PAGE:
RE: [Histonet] magnetized tissue??

From:"Monfils, Paul"

Thanks for the various suggestions, but it is apparent that others have not
seen this happening, which rather surprises me as I have seen it pretty
regularly for years.  What I described is definitely not due to any sort of
fluid dynamics or the shape or density of the tissue sample. That might
cause the tissue to float to the bottom of the mold a certain way.  But what
I am seeing is quite different.  The tissue, once it is released into the
liquid wax, and regardless of how it is oriented when released, instantly
whips around to orient itself cut end down, and sticks fast to the bottom of
the mold. I mean instantly, like a tenth of a second or less. If I pick it
up with forceps and release it, it instantly reorients itself the same way.
I agree with the one poster who suggested it must be some sort of static
process, but I still can't understand how or why it happens. Anyway, it is
not really a problem, just a matter of curiosity, and thanks again to all
who responded.

> ----------
> From: 	Rene J Buesa
> Sent: 	Friday, July 14, 2006 9:01 AM
> To: 	Monfils, Paul
> Subject: 	Re: [Histonet] magnetized tissue??
> Paul:
> No, it never happened to me.
> Consider the following explanation:
> the cut end by the effect of being cut is squezed/compressed a little
> making it slightly narrower/flatter than the non cut end.
> When you place it back into the melted paraffin, by mere dynamics the
> slightly flattened end will be less boyant than the other end, and will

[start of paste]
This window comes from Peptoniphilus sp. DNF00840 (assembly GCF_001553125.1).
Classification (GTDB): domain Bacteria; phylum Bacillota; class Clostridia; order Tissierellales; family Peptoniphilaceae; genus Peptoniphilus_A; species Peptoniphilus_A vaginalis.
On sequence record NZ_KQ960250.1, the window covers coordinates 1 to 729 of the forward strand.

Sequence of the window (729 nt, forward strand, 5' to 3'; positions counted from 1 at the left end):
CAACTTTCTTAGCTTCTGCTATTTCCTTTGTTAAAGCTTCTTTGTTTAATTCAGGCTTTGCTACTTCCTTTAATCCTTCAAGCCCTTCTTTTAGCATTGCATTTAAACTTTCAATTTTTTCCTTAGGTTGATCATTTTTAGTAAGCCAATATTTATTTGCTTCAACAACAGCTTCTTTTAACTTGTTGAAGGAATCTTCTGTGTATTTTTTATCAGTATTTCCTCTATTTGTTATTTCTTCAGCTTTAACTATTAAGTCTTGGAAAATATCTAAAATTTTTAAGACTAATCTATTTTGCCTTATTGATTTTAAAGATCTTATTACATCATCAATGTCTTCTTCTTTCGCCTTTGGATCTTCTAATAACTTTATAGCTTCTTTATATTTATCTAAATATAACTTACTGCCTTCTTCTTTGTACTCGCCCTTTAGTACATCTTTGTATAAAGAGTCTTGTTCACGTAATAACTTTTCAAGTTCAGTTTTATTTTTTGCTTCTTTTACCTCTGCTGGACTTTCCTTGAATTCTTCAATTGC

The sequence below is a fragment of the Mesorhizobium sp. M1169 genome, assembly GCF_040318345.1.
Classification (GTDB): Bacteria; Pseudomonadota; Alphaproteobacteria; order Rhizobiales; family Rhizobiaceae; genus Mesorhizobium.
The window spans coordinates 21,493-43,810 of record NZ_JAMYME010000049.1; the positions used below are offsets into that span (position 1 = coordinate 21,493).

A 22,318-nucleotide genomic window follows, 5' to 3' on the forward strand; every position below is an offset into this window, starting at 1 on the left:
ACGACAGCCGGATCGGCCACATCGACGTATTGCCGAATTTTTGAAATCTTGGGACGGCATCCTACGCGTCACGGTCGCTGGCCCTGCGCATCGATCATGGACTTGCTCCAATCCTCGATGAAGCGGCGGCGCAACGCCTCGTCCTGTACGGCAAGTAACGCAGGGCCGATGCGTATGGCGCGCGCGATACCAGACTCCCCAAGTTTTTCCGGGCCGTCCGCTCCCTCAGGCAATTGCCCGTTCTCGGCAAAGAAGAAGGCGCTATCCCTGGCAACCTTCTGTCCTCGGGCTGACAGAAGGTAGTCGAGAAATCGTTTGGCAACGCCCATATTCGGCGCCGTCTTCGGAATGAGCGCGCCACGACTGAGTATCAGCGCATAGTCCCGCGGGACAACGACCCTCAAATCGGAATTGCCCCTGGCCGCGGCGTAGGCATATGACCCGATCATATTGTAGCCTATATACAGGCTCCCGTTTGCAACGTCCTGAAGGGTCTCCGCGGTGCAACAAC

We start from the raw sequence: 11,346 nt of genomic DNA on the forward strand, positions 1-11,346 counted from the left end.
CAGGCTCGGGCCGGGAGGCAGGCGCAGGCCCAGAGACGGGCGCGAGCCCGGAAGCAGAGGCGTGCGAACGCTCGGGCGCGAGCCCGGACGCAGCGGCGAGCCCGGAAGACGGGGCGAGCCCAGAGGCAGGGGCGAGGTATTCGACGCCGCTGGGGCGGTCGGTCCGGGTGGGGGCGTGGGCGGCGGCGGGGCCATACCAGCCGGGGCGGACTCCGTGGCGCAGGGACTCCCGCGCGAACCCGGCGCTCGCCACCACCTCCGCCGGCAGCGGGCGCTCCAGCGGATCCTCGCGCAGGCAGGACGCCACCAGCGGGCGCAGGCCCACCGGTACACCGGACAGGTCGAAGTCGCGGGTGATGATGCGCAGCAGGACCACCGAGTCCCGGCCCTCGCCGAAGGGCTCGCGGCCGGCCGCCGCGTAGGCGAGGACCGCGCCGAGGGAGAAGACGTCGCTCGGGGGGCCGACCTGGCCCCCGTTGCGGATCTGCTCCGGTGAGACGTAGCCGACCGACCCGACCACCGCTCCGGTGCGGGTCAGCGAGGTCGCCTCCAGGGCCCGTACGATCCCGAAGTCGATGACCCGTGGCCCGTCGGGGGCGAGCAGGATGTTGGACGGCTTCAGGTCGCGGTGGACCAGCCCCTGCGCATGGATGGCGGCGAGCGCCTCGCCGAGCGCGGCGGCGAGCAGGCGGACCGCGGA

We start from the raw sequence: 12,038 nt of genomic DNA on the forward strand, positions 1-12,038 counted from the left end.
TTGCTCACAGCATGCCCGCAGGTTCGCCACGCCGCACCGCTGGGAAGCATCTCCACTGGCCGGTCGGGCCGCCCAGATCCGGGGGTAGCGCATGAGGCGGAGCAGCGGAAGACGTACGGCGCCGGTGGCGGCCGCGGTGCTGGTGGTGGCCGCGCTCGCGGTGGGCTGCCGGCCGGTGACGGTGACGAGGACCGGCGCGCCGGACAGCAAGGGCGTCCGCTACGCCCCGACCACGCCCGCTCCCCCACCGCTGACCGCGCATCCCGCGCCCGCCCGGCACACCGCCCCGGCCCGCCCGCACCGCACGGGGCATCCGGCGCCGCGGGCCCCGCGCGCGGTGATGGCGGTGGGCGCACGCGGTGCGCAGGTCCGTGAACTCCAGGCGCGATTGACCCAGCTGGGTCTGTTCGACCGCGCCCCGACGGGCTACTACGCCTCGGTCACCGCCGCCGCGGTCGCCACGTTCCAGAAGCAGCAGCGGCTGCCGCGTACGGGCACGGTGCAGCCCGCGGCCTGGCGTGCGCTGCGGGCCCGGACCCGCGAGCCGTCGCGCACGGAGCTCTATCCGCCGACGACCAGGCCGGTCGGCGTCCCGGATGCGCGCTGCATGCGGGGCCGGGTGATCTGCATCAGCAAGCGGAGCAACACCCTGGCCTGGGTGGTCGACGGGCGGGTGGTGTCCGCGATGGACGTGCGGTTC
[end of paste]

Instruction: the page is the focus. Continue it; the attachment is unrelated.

> sink faster.
> Just a thought!
> René J.
> "Monfils, Paul"  wrote:
> 	I have noticed an odd phenomenon many times, so I assume others must
> have
> 	noticed it too? I often have slender, cylindrical specimens like
> vessels or
> 	mouse spinal cord that have to be cut in cross section and therefore
> have to
> 	be embedded "on end". Sometimes a specimen is a little too long to
> mount on
> 	end without the cassette resting on top of the specimen. In such
> cases I
> 	take a scalpel blade and trim a bit off the length, to make the
> specimen
> 	"shorter". When I take a specimen that has been trimmed in this way,
> and
> 	drop it back into the stainless steel embedding mold filled with
> paraffin,
> 	the specimen instantly flips around and attaches on end to the
> bottom of the
> 	mold, always by the freshly cut end, just as though it somehow
> became
> 	"magnetized" by my trimming it. Has anyone else observed this?
> (Please say
> 	yes, I can't be the only one!) If so, does anyone have any idea
> how/why
> 	this occurs? Obviously it is not true magnetism operating here
> because (1)
> 	tissue does not become magnetized, and (2) stainless steel is not
> attracted
> 	to a magnet.
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